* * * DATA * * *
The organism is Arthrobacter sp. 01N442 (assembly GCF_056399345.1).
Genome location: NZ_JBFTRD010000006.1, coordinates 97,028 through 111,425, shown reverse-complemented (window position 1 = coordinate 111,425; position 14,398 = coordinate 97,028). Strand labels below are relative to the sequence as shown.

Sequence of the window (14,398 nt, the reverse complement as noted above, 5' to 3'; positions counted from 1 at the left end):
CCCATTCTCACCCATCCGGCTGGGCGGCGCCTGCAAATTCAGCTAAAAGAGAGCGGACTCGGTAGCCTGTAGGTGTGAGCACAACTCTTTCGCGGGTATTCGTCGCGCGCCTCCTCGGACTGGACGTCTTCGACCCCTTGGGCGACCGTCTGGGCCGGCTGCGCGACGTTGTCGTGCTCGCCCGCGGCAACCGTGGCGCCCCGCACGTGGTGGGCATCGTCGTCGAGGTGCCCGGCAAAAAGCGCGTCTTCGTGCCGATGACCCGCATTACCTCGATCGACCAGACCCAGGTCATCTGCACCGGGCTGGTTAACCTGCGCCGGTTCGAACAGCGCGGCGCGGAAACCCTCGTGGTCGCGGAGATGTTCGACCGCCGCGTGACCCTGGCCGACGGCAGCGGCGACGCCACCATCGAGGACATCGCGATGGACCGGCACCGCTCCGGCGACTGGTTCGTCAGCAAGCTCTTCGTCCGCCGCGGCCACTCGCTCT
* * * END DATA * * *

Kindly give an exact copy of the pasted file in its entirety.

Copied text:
The organism is Arthrobacter sp. 01N442 (assembly GCF_056399345.1).
Genome location: NZ_JBFTRD010000006.1, coordinates 97,028 through 111,425, shown reverse-complemented (window position 1 = coordinate 111,425; position 14,398 = coordinate 97,028). Strand labels below are relative to the sequence as shown.

Sequence of the window (14,398 nt, the reverse complement as noted above, 5' to 3'; positions counted from 1 at the left end):
CCCATTCTCACCCATCCGGCTGGGCGGCGCCTGCAAATTCAGCTAAAAGAGAGCGGACTCGGTAGCCTGTAGGTGTGAGCACAACTCTTTCGCGGGTATTCGTCGCGCGCCTCCTCGGACTGGACGTCTTCGACCCCTTGGGCGACCGTCTGGGCCGGCTGCGCGACGTTGTCGTGCTCGCCCGCGGCAACCGTGGCGCCCCGCACGTGGTGGGCATCGTCGTCGAGGTGCCCGGCAAAAAGCGCGTCTTCGTGCCGATGACCCGCATTACCTCGATCGACCAGACCCAGGTCATCTGCACCGGGCTGGTTAACCTGCGCCGGTTCGAACAGCGCGGCGCGGAAACCCTCGTGGTCGCGGAGATGTTCGACCGCCGCGTGACCCTGGCCGACGGCAGCGGCGACGCCACCATCGAGGACATCGCGATGGACCGGCACCGCTCCGGCGACTGGTTCGTCAGCAAGCTCTTCGTCCGCCGCGGCCACTCGCTCT